6 Unbroken Characters You Should Know

This article is an excerpt from the Shortform summary of "Unbroken" by Laura Hillenbrand. Shortform has the world's best summaries of books you should be reading.

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Who are the Unbroken characters, and what did they do?

There were many Unbroken characters in the book. Some had large roles, and other were relatively minor. All the Unbroken characters had an influence on Louis Zamperini’s life and story. Read about some of the major Unbroken characters below.

Major Unbroken Characters

The characters in Unbroken are all unique, with their own individual stories. But each one crossed paths with Louis Zamperini in a significant way. These are some major Unbroken Characters to know.

1. Louis Zamperini

The Unbroken book characters of course starts with main character Louis Zamperini. Louie Zamperini was one of the brightest prospects for the 1940 Olympics in track and field. But when WWII started, his life would take a much different path. The story of Louie’s struggles as a young loner, a rising star, a Pacific POW, and a man trying to reclaim his life after years of torment is as unbelievable as it is inspiring. Through Louie’s tale, the depths of the human soul and will to survive are examined. As Louie spirals out of control because of trauma and becomes obsessed with a plot to kill the man who tortured him, he learns that a man is not defined by his history, but rather by the manner in which he seeks a future. Unbroken reaches into the heart of terror and shines a light on what it means to triumph.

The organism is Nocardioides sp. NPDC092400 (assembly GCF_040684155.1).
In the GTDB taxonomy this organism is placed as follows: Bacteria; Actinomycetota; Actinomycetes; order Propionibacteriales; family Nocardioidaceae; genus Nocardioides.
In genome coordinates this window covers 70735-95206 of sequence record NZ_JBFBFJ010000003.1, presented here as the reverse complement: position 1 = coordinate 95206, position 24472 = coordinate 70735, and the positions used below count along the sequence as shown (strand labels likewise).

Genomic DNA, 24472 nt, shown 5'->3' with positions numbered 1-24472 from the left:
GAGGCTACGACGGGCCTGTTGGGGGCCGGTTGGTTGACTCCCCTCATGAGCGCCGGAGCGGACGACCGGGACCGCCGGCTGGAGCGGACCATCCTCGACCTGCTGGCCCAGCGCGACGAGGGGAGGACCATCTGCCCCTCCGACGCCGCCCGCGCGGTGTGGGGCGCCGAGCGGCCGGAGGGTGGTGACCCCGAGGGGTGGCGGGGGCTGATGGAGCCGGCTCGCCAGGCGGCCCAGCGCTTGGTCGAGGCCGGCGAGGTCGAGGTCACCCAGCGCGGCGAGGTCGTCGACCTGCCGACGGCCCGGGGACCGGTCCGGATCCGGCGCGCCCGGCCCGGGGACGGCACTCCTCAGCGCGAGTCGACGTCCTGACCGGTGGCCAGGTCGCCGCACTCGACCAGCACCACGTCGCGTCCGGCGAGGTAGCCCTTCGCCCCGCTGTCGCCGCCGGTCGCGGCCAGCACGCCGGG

2. Pete Zamperini

Pete was Louie’s older brother by less than two years and was everything Louie was not. Pete was good-looking, well-liked, well-mannered, and charismatic. He had such a good head on his shoulders, his parents often turned to him for advice when he was just a child. He once saved someone from drowning. He was by far one of the most influence characters in Unbroken.

Pete was a protective older brother to Louie and their sisters, Sylvia and Virginia, and Louie worshipped him. Pete was the only person Louie would listen to.

Pete Zamperini also served during the war. He eventually got married and had three children. He coached football at Torrance High, then transferred to a different school and coached track and field. In thirty years as the head track coach, he only had one losing season. When he retired, 800 people came to celebrate him. 

3. Phil Philips

Another one of the important Unbroken characters is Louis’s friend, Phil. The day Louie arrived at an airbase in Washington state, he met another second lieutenant named Russell Allen “Phil” Phillips, who would be the pilot of Louie’s plane. Phil was 26 years old, from Indiana, and engaged to be married to his college sweetheart, Cecy. He was quiet and had an ability to cope with stress and adversity amicably and calmly.